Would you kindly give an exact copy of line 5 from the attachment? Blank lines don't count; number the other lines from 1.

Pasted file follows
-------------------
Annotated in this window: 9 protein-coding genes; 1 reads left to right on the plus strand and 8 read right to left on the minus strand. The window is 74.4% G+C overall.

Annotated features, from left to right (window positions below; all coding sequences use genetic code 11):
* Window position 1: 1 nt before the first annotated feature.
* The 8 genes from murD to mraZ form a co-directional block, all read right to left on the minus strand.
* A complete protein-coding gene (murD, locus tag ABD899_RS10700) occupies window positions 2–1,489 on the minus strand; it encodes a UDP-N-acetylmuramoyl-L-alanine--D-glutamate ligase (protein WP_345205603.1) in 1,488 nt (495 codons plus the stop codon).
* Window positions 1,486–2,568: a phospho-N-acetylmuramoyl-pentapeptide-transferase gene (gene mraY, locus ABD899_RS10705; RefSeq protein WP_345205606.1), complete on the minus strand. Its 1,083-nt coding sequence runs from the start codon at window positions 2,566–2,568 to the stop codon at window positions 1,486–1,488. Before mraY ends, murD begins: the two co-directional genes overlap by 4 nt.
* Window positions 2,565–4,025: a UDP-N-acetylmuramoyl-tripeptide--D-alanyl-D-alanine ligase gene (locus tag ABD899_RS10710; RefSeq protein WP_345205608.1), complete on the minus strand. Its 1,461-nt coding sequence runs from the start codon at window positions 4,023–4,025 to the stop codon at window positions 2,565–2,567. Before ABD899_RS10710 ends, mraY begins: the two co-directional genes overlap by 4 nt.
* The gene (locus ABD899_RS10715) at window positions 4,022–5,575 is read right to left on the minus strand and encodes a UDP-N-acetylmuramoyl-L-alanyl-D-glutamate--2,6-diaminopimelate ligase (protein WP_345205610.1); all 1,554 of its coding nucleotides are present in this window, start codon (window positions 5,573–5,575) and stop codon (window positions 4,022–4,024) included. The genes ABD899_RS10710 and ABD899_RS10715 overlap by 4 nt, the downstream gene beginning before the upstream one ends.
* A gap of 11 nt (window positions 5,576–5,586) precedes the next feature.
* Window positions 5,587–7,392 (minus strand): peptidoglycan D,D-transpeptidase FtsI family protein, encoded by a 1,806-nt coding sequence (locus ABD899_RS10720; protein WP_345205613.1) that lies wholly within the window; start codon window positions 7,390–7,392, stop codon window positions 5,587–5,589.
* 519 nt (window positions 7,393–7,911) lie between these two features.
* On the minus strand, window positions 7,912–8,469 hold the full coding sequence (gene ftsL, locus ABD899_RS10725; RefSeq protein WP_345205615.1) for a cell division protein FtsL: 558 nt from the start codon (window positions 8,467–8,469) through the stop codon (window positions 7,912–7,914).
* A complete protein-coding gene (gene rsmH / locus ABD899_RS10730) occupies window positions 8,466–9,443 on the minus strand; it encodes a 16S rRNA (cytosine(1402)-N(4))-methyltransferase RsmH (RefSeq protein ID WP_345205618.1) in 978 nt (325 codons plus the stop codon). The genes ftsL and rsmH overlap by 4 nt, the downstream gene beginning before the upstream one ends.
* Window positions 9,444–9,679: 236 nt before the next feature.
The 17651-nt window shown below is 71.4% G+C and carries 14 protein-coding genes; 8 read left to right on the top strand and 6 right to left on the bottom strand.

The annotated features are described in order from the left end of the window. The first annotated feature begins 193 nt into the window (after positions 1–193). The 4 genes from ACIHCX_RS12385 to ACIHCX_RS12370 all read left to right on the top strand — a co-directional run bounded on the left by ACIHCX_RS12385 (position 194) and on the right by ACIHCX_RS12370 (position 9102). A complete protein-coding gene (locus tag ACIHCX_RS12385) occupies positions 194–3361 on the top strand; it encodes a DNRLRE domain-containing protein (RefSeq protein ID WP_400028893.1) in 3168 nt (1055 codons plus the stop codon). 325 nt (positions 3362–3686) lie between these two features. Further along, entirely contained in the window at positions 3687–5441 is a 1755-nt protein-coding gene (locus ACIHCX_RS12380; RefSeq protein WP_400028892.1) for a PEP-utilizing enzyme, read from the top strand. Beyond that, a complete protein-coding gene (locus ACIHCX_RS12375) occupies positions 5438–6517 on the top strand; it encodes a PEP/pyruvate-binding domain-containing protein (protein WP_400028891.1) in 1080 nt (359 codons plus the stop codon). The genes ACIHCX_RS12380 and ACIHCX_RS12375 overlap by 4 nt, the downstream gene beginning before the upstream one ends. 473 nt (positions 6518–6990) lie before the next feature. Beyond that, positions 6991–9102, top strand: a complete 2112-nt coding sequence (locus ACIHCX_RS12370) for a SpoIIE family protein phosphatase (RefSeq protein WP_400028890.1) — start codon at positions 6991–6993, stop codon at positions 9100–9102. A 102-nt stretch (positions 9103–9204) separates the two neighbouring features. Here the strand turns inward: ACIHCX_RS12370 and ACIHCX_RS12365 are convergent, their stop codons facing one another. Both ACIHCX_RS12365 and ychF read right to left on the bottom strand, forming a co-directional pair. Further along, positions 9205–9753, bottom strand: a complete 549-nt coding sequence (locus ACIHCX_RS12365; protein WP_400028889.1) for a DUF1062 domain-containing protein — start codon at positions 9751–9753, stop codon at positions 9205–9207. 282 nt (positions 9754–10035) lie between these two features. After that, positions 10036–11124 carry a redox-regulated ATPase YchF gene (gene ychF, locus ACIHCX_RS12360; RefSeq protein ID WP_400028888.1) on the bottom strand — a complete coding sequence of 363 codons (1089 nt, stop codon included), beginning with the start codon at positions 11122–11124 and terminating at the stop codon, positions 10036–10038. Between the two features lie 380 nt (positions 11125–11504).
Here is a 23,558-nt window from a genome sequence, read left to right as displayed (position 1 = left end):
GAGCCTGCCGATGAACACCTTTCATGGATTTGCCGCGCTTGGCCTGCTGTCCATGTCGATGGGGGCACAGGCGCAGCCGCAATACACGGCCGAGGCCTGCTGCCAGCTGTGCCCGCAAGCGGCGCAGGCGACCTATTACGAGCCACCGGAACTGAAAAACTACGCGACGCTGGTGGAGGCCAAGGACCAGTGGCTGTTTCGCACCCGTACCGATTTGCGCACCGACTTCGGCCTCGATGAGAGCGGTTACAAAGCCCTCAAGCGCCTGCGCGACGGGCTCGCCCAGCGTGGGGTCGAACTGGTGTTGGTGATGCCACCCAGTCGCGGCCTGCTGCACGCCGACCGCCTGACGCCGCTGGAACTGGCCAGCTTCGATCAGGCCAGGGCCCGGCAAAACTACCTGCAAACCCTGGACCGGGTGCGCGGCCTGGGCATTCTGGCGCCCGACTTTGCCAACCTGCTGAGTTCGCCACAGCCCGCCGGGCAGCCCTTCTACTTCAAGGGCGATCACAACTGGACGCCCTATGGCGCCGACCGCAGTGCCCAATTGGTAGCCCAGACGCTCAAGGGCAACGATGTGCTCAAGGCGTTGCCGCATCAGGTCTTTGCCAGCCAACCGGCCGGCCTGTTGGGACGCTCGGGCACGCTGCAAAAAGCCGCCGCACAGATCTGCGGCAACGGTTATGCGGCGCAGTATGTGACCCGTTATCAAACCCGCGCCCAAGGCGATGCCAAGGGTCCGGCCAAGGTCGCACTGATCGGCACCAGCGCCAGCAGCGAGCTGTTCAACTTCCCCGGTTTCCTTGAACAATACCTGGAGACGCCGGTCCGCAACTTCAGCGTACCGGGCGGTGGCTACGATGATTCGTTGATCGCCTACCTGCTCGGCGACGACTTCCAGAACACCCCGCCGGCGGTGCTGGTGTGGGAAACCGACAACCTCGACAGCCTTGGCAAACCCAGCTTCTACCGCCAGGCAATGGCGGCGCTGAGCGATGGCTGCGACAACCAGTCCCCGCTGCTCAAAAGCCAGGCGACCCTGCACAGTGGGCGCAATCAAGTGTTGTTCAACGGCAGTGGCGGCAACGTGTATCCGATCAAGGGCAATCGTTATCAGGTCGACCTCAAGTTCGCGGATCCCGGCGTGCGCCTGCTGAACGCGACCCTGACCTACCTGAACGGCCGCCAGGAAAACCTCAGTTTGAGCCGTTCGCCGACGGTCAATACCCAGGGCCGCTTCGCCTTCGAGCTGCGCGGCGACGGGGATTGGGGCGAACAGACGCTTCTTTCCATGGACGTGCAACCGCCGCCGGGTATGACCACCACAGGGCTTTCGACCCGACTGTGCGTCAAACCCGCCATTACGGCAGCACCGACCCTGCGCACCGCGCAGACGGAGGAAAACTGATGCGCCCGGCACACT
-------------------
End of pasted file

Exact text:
* A complete protein-coding gene (murD, locus tag ABD899_RS10700) occupies window positions 2–1,489 on the minus strand; it encodes a UDP-N-acetylmuramoyl-L-alanine--D-glutamate ligase (protein WP_345205603.1) in 1,488 nt (495 codons plus the stop codon).